Have you known this for a while (if you agree?)… Perhpas Taubes talks about it in his books… this is the first time I’ve really been convinced.

        Thank you Ms. Slavin…

        So I’m just curious if everyone else knows this and I am late to the party?

        Everything really does start to make sense now…. I feel sort of like I felt at the end of ‘Soylent Green’, but much sadder at the immensity of the greed, in this case.

        • It’s pretty much assumed….where there’s money to be made, all other bets are off. Sounds conspiratorial, but why else would they be ignoring the science?

        • Ann

          And the sad thing is, from all I read, I truly believe that even those who tolerate carbs better than others don’t necessarily feel as great or have as much energy as they could, and eventually pay the price in their later years if their intake is high enough; I get that some people can do well with a higher intake than others, but I still think when you start to get into the 100-200g a day range, even those folks are pushing it, health-wise. From all I’ve learned, it’s clear that, even accounting for variations in body chemistry, the human body does better on a diet lower in carbohydrates and higher in fats, hands down. As someone once aptly explained, a poodle and a great dane don’t require vastly different diets, so even accounting for individual needs/variations in body chemistry, why does it stand to reason that our species would?

          As for your comments on big pharma and agribusiness, I have to admit the conspiracy is beginning to look more and more real, especially when you take into account how many the ADA’s corporate sponsors are pharmaceutical companies and others who thrive off the back of diabetes and other dietary illnesses. As Jimmy says, there’s pretty much no other reason for them to be ignoring the clear-cut science, especially since this isn’t even new information (I knew our diets had changed for the worse over the years, but I was shocked when Tom Naughton posted an episode of The Andy Griffith Show from 1964 where Barney turned down apple pie for dessert, saying he was watching his carbohydrates and glucose!).

          • I posted that Andy Griffith video on my FB page. :)

  • caroln

    should have said “the agribusiness complex would be in cahoots with the pharmaceutical cos.”… sorry.

  • caroln

    Okay… so I just listened to Jimmy’s podcast with Dr. Mercola from today… and here’s an incredible quote from him explaining why he is combatting the disinformation spewing forth from the drug companies, because:

    “There’s a vested corporate interest from the drug companies who literally have 10s of billions of dollars of revenue to play with to continue to brainwash physicians and the public through directed consumer advertising that drugs in fact are the solution.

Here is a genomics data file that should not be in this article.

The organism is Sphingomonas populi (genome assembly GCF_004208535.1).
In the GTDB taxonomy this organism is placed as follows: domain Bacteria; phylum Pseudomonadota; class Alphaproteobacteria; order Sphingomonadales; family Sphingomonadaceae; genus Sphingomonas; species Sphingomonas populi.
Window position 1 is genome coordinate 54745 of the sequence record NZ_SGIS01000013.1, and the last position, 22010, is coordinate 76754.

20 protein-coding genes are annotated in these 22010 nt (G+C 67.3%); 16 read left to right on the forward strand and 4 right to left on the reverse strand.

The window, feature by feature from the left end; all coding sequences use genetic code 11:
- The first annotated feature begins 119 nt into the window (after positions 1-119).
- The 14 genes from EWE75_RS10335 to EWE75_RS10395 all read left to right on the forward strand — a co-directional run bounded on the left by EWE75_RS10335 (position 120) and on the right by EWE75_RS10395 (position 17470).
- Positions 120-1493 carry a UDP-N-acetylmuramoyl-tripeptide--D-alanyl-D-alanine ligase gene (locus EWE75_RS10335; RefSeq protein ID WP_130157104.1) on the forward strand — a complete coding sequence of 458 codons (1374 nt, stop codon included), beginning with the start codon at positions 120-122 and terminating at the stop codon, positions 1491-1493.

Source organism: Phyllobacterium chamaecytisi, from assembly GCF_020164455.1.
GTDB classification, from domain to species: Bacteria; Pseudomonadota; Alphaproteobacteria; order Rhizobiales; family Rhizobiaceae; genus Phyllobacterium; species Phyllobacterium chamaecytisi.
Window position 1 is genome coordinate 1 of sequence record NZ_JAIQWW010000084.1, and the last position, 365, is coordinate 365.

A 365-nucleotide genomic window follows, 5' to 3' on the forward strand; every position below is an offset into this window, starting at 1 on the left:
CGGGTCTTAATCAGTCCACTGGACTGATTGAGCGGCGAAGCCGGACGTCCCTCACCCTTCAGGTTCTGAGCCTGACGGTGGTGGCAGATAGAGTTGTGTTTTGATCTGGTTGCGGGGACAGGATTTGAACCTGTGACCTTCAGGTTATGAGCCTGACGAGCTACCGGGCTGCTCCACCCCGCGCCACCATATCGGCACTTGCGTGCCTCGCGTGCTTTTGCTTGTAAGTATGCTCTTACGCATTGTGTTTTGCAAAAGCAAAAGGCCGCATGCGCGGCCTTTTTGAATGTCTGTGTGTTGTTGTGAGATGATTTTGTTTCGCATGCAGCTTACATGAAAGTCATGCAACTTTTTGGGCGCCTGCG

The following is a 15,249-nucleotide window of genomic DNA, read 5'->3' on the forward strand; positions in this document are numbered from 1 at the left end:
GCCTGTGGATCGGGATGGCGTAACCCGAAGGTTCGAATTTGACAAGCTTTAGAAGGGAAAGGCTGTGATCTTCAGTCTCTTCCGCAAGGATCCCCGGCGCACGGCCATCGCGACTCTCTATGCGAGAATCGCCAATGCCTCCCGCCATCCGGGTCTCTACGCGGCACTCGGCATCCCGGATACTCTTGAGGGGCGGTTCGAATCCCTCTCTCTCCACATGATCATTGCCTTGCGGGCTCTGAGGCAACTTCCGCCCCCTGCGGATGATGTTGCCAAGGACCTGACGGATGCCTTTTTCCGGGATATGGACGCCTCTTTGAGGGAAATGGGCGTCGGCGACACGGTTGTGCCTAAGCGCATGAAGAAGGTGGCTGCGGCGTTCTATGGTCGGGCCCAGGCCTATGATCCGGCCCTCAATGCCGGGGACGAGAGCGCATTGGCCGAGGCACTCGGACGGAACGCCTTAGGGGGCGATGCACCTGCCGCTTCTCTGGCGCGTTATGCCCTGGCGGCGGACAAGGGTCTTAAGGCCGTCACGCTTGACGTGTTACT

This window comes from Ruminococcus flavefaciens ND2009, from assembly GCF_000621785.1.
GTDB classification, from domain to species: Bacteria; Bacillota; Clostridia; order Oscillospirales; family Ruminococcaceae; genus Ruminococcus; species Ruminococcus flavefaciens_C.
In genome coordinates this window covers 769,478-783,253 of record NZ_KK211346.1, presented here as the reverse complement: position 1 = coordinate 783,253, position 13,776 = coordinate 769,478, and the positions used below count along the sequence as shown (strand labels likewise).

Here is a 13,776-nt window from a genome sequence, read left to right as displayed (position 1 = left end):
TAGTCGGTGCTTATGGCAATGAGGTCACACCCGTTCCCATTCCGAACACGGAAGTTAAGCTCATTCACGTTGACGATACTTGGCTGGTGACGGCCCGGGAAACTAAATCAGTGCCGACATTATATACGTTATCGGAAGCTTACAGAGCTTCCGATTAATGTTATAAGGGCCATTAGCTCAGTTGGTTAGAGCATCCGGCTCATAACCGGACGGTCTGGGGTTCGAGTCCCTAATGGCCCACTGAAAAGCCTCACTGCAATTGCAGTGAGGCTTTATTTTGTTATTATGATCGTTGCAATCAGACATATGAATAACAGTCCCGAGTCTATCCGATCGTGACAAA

Basically they create diseases for these drugs and are able to annuitize these revenues from drugs for many, many years and decades.”

    Okay… now I don’t feel so kooky! Mercola says “Basically they create diseases for these drugs…” How do we get this out to the public?

    I think person to person, over and over and over… til people start to see the truth. I’ve been scared to tell my cousin, recently diagnosed with T2 Diabetes that fats are okay… and that even saturated fats are okay!… Time for me to step up and get the word out.

  • Laura

    “Nobody listens to it.”

    I disagree. Whenever I share my belief in low carb, people parrot what they believe they’ve been told by the guidelines. It “flavors” their belief that the brain needs carbohydrates (more than you get from fruit and vegetables), that fat is bad for you and you must limit it, that you need grains, etc. With the last version, it made “5-7 servings of fruit daily” a well-ingrained belief of what diets should include.

    Shame.

    • Yep, you’re so right Laura. And it’s presented in such an authoritative way that nobody questions if it is scientifically-based or not.

  • marilynb

    It’s outrageous if it’s true, and I suspect it probably is. Of course, that prompted me to google for “Scientific Basis For The U.S. Dietary Guidelines”, which lead me to the USDA Evidence Library – http://www.nutritionevidencelibrary.gov/. But there’s no way I can make heads or tails out of that, I’m an accountant, not a scientist. LOL! Jimmy, do you know of anyone independent of the USDA who’s studied this evidence library?

    • I know there are groups who are trying to promote the genuine science, but your idea would be a good project for someone to take up. Anyone?

    • Mike P.

      I followed your link to the USDA Evidence Library and navigated my way to a handful of different areas. I was surprised how much of the evidence was based on ‘cohort studies’, which is lipstick on the ‘observational study’ pig. Their area surrounding macro-nutrient intake and energy balance actually included a lot of randomized controlled trials [RCT], which was good to see.